FROM ENGINE CONTROL TO
RACING GEAR SHIFT UNITS
ROAD AND RACE APPLICATIONS
Zytek are pioneers in the use of electronics in both road and race applications, claiming for example the design and manufacture of the first digital, re-programmable, microprocessor-controlled engine management system used in Formula 1 (and had the privilege of working with Ayrton Senna in its first application).
Since 1981, our company’s mission has been to design automotive electronics, and in particular engine control units, plus gearshift and clutch control units for race applications.
Used In Niche Applications Around The World
Our engine control units have been used in niche applications around the world, and this led to a business that can develop any number of low voltage electronic controllers, including hybrid control units, chassis control units, racing gearshift units, and indeed any customised, bespoke hardware platform required for a customer.
The Latest Microprocessors
We enjoy very close working relationships with microprocessor suppliers and can benefit from the early release of the latest range of microprocessors ensuring that we can offer the very latest designs into ever more demanding applications.
Inverter Design, Assembly, Test and Application
In addition to the low voltage electronics design capability, we also offer the design, assembly, test, and application of high voltage inverter systems, tailored specifically for automotive applications.
Inverters can be either taken “off the shelf”, be semi-customised based on an existing design, or be developed from a clean sheet of paper where necessary. This is a very fast-moving area of technology, where new developments are available on an annual (or more frequent) basis.
We enjoy very close working relationships with high voltage IGBT suppliers and have the ability to produce the designs using the very latest (sometimes prototype) high voltage devices, maximising efficiency, minimising heat loss, and reducing both mass and footprint.
Inverter design is undertaken, whenever possible, at a system level with all component parameters in mind, as these will play a large part in determining the overall system efficiency. Advanced modelling techniques are used to determine key operating parameters, incorporating the operation of both the hardware system itself and the influence of the electric motor control system.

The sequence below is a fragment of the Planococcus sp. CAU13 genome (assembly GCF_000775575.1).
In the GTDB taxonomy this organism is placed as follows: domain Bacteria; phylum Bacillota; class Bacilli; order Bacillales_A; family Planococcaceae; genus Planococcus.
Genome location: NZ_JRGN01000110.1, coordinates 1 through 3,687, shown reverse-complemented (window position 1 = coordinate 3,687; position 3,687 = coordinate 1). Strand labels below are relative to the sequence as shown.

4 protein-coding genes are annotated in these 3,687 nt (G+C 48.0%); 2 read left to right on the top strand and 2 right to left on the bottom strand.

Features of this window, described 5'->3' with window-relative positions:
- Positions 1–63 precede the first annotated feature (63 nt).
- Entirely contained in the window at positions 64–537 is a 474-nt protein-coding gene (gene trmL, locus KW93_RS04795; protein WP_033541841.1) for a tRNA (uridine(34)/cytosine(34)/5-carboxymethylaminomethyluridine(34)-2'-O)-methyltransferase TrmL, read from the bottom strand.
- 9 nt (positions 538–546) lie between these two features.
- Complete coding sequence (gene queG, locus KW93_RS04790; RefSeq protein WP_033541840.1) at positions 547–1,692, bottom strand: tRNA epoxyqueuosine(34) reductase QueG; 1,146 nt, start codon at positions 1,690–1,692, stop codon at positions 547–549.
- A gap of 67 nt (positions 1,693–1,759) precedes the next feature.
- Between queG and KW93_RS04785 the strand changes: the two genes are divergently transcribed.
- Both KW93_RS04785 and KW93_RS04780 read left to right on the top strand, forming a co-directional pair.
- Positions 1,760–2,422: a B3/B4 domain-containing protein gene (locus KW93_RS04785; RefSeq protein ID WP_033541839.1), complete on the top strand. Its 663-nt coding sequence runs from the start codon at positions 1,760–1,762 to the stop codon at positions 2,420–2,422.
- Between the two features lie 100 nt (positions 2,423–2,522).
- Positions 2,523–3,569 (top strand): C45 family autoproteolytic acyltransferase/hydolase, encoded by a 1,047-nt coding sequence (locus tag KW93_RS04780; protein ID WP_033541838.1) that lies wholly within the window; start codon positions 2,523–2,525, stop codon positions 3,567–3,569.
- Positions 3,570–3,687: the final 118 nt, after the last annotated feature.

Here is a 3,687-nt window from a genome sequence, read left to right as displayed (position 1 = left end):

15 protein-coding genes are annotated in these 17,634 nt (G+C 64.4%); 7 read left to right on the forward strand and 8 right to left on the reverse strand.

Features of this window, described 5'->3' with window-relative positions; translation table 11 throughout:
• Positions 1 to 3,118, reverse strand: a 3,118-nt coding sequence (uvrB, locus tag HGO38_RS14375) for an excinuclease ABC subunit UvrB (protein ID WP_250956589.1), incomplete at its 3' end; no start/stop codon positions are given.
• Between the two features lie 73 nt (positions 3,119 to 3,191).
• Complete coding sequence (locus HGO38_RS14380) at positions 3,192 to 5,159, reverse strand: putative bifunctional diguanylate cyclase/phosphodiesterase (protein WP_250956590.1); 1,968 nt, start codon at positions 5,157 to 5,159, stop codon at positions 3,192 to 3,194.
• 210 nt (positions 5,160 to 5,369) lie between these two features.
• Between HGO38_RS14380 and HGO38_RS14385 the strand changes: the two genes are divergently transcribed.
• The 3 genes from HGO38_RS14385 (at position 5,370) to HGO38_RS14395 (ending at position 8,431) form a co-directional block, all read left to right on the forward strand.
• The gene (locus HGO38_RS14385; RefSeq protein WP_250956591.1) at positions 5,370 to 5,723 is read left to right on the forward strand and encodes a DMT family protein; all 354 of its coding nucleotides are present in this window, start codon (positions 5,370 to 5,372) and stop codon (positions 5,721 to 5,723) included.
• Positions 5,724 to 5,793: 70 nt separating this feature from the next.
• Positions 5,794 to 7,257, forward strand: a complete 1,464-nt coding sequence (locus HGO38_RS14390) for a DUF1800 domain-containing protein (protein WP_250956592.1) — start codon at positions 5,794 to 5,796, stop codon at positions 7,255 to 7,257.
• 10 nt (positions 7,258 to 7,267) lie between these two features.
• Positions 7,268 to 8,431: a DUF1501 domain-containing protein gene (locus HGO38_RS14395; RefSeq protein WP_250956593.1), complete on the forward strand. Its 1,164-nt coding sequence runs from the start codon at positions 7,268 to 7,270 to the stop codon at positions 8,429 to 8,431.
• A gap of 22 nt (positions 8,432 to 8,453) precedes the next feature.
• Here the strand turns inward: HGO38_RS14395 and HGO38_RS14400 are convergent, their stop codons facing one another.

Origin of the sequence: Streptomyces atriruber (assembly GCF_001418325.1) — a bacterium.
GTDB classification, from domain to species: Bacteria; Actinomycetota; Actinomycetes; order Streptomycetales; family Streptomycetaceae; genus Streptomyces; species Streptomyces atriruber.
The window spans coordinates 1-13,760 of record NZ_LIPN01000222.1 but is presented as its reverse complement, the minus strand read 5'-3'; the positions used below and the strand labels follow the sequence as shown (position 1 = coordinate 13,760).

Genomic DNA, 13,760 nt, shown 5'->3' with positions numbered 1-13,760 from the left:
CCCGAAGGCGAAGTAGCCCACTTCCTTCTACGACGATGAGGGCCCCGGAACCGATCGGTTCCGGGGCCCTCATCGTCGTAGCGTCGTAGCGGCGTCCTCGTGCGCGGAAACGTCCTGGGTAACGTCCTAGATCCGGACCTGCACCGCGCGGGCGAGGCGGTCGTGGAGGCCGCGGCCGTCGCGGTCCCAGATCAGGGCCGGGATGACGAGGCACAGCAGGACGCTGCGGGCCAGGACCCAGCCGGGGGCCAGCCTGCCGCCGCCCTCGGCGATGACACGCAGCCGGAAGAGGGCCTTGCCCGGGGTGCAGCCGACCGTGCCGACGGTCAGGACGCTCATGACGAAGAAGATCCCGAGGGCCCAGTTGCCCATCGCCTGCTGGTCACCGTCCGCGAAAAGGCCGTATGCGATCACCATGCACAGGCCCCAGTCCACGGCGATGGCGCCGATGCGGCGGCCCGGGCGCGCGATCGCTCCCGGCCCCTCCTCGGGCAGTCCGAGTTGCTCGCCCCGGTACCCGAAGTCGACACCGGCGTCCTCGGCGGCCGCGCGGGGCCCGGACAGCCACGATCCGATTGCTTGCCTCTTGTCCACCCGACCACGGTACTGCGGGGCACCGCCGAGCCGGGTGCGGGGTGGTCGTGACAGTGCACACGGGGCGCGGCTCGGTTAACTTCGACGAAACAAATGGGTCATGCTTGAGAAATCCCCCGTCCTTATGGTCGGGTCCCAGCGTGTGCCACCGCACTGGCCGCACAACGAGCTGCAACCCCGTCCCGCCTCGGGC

It is also possible to develop custom high voltage DCDC converters, where the DC link voltage is stabilised within the inverter. Finally, in systems where two variable voltage energy sources are used (such as a fuel cell), a DCDC converter can be developed in isolation to ensure all energy flows within the system can be controlled and managed.
Specification development capabilities that are employed within the hardware and electronic department include:-
- Circuit design at both micro-and power-levels
- Schematic capture
- Design Failure Mode and Effects Analysis (FMEA) including safety analysis
- Electromagnetic Compatibility (EMC) and product validation programme
- Multilayer Printed Circuit Board (PCB) design
- High and low voltage design
- In house manufacturing capability for prototypes, samples, and low volumes
- Close ties with inhouse and local suppliers for higher volumes
electric motor design
In-house/track testing facilities and our dedicated team creates the environment to develop highest quality solutions in the quickest time.
FREQUENTLY ASKED QUESTIONS
Since 1981, we have been developing automotive electronics, and in particular engine control units for race applications.
We have dedicated teams for the design of high voltage electronics. Whilst normally working within the FIA limit of 1000 volts, this is not necessarily a design limit if customers wish to explore higher voltage domains.
Whilst off-the-shelf components are frequently used for cost-effectiveness, if customers require advanced materials, bespoke components can be designed.
Whilst we have a range of microprocessors that have available software sets, should customers require something unique, this can also be accommodated.
Yes, all activities wherever possible follow this approach.
A thermal network is built using raw component data to understand overall performance. Should a thermal model of an individual component not be available, a model can be generated.
Electronics will be run under representative conditions and thermal performance measured in real-time using a sophisticated thermographic camera system.